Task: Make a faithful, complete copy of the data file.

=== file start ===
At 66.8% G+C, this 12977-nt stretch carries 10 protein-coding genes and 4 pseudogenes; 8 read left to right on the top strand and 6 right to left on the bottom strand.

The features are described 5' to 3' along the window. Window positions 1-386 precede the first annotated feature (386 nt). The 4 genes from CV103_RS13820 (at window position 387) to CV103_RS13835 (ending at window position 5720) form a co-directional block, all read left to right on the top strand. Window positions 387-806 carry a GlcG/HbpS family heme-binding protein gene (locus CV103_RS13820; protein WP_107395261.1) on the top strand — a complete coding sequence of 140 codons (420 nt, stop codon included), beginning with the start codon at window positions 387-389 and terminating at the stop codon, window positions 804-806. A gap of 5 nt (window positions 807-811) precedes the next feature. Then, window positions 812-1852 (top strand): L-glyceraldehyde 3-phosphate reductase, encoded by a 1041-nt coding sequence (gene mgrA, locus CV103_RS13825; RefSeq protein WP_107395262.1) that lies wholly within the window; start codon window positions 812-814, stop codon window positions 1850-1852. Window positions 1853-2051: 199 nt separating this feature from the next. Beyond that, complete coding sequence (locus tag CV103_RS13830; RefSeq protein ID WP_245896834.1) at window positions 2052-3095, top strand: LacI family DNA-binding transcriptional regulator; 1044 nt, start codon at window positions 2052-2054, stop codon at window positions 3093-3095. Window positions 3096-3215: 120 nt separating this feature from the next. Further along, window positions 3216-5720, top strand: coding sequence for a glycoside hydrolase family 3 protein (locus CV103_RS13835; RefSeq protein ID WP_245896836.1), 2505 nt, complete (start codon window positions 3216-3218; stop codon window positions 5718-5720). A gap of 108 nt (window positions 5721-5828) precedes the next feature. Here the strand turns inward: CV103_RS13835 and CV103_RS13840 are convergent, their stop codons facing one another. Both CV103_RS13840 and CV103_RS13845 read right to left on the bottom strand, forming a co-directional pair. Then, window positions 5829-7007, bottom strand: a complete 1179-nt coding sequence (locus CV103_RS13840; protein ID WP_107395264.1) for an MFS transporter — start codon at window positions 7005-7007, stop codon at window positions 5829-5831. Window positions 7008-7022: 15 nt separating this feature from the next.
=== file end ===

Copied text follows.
At 66.8% G+C, this 12977-nt stretch carries 10 protein-coding genes and 4 pseudogenes; 8 read left to right on the top strand and 6 right to left on the bottom strand.

The features are described 5' to 3' along the window. Window positions 1-386 precede the first annotated feature (386 nt). The 4 genes from CV103_RS13820 (at window position 387) to CV103_RS13835 (ending at window position 5720) form a co-directional block, all read left to right on the top strand. Window positions 387-806 carry a GlcG/HbpS family heme-binding protein gene (locus CV103_RS13820; protein WP_107395261.1) on the top strand — a complete coding sequence of 140 codons (420 nt, stop codon included), beginning with the start codon at window positions 387-389 and terminating at the stop codon, window positions 804-806. A gap of 5 nt (window positions 807-811) precedes the next feature. Then, window positions 812-1852 (top strand): L-glyceraldehyde 3-phosphate reductase, encoded by a 1041-nt coding sequence (gene mgrA, locus CV103_RS13825; RefSeq protein WP_107395262.1) that lies wholly within the window; start codon window positions 812-814, stop codon window positions 1850-1852. Window positions 1853-2051: 199 nt separating this feature from the next. Beyond that, complete coding sequence (locus tag CV103_RS13830; RefSeq protein ID WP_245896834.1) at window positions 2052-3095, top strand: LacI family DNA-binding transcriptional regulator; 1044 nt, start codon at window positions 2052-2054, stop codon at window positions 3093-3095. Window positions 3096-3215: 120 nt separating this feature from the next. Further along, window positions 3216-5720, top strand: coding sequence for a glycoside hydrolase family 3 protein (locus CV103_RS13835; RefSeq protein ID WP_245896836.1), 2505 nt, complete (start codon window positions 3216-3218; stop codon window positions 5718-5720). A gap of 108 nt (window positions 5721-5828) precedes the next feature. Here the strand turns inward: CV103_RS13835 and CV103_RS13840 are convergent, their stop codons facing one another. Both CV103_RS13840 and CV103_RS13845 read right to left on the bottom strand, forming a co-directional pair. Then, window positions 5829-7007, bottom strand: a complete 1179-nt coding sequence (locus CV103_RS13840; protein ID WP_107395264.1) for an MFS transporter — start codon at window positions 7005-7007, stop codon at window positions 5829-5831. Window positions 7008-7022: 15 nt separating this feature from the next.